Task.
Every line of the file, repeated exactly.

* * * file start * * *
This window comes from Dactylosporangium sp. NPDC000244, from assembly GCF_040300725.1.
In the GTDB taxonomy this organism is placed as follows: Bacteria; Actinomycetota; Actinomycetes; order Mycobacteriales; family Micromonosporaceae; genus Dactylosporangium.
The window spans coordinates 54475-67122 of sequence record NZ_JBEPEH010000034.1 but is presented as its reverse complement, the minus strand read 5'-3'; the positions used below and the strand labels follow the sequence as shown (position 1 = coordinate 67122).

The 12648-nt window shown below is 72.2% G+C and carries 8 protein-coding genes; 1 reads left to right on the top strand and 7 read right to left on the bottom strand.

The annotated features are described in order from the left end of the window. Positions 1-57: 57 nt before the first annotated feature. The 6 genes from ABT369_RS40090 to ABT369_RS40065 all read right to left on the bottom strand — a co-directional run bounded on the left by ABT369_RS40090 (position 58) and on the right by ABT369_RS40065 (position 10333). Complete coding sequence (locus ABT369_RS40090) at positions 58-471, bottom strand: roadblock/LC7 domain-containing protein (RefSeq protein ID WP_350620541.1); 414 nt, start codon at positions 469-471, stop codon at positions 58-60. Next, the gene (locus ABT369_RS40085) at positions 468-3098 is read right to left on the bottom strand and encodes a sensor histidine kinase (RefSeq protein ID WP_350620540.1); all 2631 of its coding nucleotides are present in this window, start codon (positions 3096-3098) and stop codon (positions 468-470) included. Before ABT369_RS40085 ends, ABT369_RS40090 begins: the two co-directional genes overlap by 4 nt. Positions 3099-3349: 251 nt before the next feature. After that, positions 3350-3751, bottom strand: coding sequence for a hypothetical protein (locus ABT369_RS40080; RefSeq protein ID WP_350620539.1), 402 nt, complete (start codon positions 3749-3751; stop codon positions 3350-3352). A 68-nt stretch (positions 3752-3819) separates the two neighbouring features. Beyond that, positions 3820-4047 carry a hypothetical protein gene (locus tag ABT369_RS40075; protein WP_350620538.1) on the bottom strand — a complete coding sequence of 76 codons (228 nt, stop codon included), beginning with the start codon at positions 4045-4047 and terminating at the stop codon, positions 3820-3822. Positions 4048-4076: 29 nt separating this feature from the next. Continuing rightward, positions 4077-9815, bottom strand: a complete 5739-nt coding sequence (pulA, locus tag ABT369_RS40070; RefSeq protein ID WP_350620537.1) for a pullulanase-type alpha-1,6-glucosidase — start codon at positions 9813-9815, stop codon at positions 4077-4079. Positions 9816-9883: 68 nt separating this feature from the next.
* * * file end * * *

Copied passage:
This window comes from Dactylosporangium sp. NPDC000244, from assembly GCF_040300725.1.
In the GTDB taxonomy this organism is placed as follows: Bacteria; Actinomycetota; Actinomycetes; order Mycobacteriales; family Micromonosporaceae; genus Dactylosporangium.
The window spans coordinates 54475-67122 of sequence record NZ_JBEPEH010000034.1 but is presented as its reverse complement, the minus strand read 5'-3'; the positions used below and the strand labels follow the sequence as shown (position 1 = coordinate 67122).

The 12648-nt window shown below is 72.2% G+C and carries 8 protein-coding genes; 1 reads left to right on the top strand and 7 read right to left on the bottom strand.

The annotated features are described in order from the left end of the window. Positions 1-57: 57 nt before the first annotated feature. The 6 genes from ABT369_RS40090 to ABT369_RS40065 all read right to left on the bottom strand — a co-directional run bounded on the left by ABT369_RS40090 (position 58) and on the right by ABT369_RS40065 (position 10333). Complete coding sequence (locus ABT369_RS40090) at positions 58-471, bottom strand: roadblock/LC7 domain-containing protein (RefSeq protein ID WP_350620541.1); 414 nt, start codon at positions 469-471, stop codon at positions 58-60. Next, the gene (locus ABT369_RS40085) at positions 468-3098 is read right to left on the bottom strand and encodes a sensor histidine kinase (RefSeq protein ID WP_350620540.1); all 2631 of its coding nucleotides are present in this window, start codon (positions 3096-3098) and stop codon (positions 468-470) included. Before ABT369_RS40085 ends, ABT369_RS40090 begins: the two co-directional genes overlap by 4 nt. Positions 3099-3349: 251 nt before the next feature. After that, positions 3350-3751, bottom strand: coding sequence for a hypothetical protein (locus ABT369_RS40080; RefSeq protein ID WP_350620539.1), 402 nt, complete (start codon positions 3749-3751; stop codon positions 3350-3352). A 68-nt stretch (positions 3752-3819) separates the two neighbouring features. Beyond that, positions 3820-4047 carry a hypothetical protein gene (locus tag ABT369_RS40075; protein WP_350620538.1) on the bottom strand — a complete coding sequence of 76 codons (228 nt, stop codon included), beginning with the start codon at positions 4045-4047 and terminating at the stop codon, positions 3820-3822. Positions 4048-4076: 29 nt separating this feature from the next. Continuing rightward, positions 4077-9815, bottom strand: a complete 5739-nt coding sequence (pulA, locus tag ABT369_RS40070; RefSeq protein ID WP_350620537.1) for a pullulanase-type alpha-1,6-glucosidase — start codon at positions 9813-9815, stop codon at positions 4077-4079. Positions 9816-9883: 68 nt separating this feature from the next.